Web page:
After the purchase of any new car, an opportunity to rust proof arises. Should you do it, or is it just a waste of money? First, it’s important to know what rust is. Rust is an example of corrosion. When iron (which is in steel) and oxygen mix with air or water, rust occurs. Eventually, rust can take over any iron mass and cause it to disintegrate. Corrosion can also occur when dirt or moisture accumulate on a car’s underbody.
Rust is a serious problem and spreads like a rash. It can shorten the lifespan and value of any vehicle. That’s why you want to rust proof your vehicle.
Since rust is a possibility in just about every car, automakers these days are galvanizing steel used in cars in order to lower the risk of rusting. Older vehicles were very prone to rust, but new cars have different ways to fight against corrosion and have made massive strides. While they may be more rust resistant than rust proof, they do protect against corrosion better than ever before.
Galvanised steel has a coating of zinc to protect it from rusting. Oxygen and zinc don’t react like iron and oxygen do, so galvanized steel doesn’t rust. This process is also pretty low-cost; so many automakers are doing it.
But that doesn’t mean new cars are invincible. If a car has been in an accident, and unprotected steel was exposed, there’s still a chance of rust occurring.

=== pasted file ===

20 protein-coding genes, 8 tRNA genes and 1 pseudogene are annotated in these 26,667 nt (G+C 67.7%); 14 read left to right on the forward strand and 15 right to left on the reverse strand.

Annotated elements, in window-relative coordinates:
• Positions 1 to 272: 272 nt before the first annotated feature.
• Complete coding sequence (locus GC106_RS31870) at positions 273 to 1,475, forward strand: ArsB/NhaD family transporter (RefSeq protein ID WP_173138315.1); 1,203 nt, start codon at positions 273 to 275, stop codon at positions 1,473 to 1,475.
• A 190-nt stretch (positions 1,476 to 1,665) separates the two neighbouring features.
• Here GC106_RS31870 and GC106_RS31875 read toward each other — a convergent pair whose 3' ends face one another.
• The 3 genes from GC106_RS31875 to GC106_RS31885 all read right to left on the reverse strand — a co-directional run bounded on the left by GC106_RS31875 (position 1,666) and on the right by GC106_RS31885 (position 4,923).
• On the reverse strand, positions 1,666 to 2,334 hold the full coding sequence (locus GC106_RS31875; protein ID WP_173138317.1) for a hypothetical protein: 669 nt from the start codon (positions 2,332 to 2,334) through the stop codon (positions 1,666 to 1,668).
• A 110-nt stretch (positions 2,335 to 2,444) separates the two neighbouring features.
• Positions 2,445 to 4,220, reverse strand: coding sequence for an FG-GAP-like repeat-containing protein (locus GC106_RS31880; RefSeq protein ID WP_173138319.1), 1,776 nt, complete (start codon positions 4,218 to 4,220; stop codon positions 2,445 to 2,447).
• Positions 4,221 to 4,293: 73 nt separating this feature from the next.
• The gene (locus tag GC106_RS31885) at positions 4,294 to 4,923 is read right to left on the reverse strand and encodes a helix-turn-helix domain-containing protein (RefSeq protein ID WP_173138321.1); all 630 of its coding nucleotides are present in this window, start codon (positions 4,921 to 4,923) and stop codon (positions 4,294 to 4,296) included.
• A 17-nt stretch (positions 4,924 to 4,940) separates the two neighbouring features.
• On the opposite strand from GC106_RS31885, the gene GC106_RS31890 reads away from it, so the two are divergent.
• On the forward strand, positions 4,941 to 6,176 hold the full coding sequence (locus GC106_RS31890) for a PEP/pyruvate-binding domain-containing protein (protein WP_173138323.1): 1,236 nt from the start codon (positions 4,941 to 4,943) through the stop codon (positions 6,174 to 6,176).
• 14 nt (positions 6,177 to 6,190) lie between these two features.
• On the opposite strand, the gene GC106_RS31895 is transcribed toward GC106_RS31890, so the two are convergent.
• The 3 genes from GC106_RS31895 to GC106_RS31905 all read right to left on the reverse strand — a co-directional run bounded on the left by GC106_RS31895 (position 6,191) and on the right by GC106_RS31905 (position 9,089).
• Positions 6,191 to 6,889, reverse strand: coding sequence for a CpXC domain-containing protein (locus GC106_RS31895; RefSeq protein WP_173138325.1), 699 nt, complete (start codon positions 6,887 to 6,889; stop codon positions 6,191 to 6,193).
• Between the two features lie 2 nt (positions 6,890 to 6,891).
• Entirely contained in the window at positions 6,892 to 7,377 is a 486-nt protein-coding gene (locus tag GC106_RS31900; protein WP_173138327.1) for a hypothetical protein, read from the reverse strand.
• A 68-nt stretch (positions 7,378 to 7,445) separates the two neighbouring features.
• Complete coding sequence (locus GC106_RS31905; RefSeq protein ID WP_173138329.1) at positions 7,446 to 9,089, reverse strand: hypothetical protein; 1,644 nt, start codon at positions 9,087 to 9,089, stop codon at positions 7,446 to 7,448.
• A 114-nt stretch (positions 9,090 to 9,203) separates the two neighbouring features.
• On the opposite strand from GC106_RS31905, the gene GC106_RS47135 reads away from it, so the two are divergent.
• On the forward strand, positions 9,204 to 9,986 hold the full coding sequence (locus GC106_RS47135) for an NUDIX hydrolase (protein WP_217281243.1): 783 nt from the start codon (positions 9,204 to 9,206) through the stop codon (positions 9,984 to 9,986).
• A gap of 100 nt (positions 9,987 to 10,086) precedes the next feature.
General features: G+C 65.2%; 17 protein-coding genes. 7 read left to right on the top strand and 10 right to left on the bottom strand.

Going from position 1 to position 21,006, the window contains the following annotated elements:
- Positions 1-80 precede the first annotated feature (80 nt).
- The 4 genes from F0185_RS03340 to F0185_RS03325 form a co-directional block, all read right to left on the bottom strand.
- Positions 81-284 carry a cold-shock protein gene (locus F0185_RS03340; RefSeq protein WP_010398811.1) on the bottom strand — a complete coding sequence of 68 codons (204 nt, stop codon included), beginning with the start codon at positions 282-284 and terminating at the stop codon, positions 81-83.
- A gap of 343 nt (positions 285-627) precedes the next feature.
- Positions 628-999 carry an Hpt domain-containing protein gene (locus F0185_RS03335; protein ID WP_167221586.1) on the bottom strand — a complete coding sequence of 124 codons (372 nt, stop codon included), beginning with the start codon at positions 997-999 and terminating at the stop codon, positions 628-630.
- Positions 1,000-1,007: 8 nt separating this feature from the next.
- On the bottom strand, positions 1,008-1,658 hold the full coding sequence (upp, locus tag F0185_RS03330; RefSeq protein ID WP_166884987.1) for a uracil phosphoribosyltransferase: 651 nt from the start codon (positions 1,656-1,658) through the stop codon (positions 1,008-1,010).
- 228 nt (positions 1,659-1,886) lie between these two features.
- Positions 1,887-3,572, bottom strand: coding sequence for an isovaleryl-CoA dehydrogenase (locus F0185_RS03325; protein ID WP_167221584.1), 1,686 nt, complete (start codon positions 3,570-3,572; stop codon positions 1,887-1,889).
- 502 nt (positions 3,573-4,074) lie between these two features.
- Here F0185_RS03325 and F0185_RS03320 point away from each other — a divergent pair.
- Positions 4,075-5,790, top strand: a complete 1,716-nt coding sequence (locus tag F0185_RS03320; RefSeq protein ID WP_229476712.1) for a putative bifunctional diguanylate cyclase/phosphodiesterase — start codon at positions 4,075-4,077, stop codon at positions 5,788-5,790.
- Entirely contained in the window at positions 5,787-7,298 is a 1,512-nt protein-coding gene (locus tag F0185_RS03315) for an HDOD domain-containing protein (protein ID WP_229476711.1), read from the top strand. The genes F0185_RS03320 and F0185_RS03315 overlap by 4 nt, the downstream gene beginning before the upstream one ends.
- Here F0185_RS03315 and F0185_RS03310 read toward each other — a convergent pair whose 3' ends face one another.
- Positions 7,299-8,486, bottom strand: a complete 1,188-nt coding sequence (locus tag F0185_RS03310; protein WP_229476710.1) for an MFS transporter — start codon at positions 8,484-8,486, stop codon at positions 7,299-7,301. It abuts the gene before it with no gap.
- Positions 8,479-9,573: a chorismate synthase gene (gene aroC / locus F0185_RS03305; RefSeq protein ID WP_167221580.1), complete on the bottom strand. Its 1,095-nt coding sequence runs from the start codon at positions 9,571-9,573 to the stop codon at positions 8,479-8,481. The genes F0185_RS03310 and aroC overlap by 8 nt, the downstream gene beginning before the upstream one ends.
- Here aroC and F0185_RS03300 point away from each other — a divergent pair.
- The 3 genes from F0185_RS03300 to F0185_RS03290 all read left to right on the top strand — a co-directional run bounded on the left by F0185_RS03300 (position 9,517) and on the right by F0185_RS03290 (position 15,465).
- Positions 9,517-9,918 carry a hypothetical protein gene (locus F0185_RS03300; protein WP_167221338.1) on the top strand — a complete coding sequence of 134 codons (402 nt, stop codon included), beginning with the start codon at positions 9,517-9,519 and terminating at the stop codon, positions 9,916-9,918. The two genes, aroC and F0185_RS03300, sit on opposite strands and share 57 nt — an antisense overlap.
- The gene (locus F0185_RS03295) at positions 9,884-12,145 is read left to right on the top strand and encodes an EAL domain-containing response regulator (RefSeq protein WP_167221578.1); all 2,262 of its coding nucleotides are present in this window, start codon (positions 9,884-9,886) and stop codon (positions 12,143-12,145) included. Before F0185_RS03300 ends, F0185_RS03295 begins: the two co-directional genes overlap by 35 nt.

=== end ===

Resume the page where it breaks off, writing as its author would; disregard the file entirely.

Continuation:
So, if that zinc coating gets chipped, the metal underneath is at risk of rusting. Same thing on a car’s paint finish, if a rock-chip cuts deep enough into a car’s paint job, it can still rust. This rust occurs on the outside of the car, and while it’s ugly, it’s not a catastrophic problem. Fortunately, car frames are also galvanized and well protected from chipping as well.
At SuperCool we understand that new cars are well protected, but also believe that new chemicals on the road are more corrosive.
The chemicals used on our roads are far more corrosive than those used in the past. Add to this the high humidity and variations in temperature and you have a recipe for rust.
Although protecting body panels and vehicle frames against rust is important, the best rust inhibiting products also protect electrical areas such as battery terminals, wiring harnesses, switches and plugs from moisture. Keeping these areas protected with the right type of product will greatly reduce repair costs and vehicle breakdowns. Lubrication of moving mechanical parts like brake cables, suspension components, and door hinges is another benefit of a good rust inhibitor/lubricant.
There should be no question. You really should rustproof.
Overall rust is far less present now than it was 20 years ago and the choice of whether to invest in rust proofing really comes down to how long you plan to keep your vehicle. If you bought your car new, rustproofing was one of the big upsells. A dealer will highly recommend you have your car rustproofed, and we agree with them. We just don’t agree that it should cost 500 bucks, or 750, or a grand if they really saw you coming.
First. If you plan on ditching your car at the end of a lease, don’t bother rustproofing. It can be someone else’s problem, which sounds mean but it’s true. But if you’re going to keep this car, and cars are lasting longer than ever, or sell it privately at some point, rustproofing is your friend. One caveat, if you opt for rustproofing, take it to a place that specialises in it, like us here at SuperCool. It may look simple, but one lazy application by a poorly trained technician means your car is vulnerable.
It’s never too late to start rustproofing your car, and remember, it’s what you can’t see that should concern you.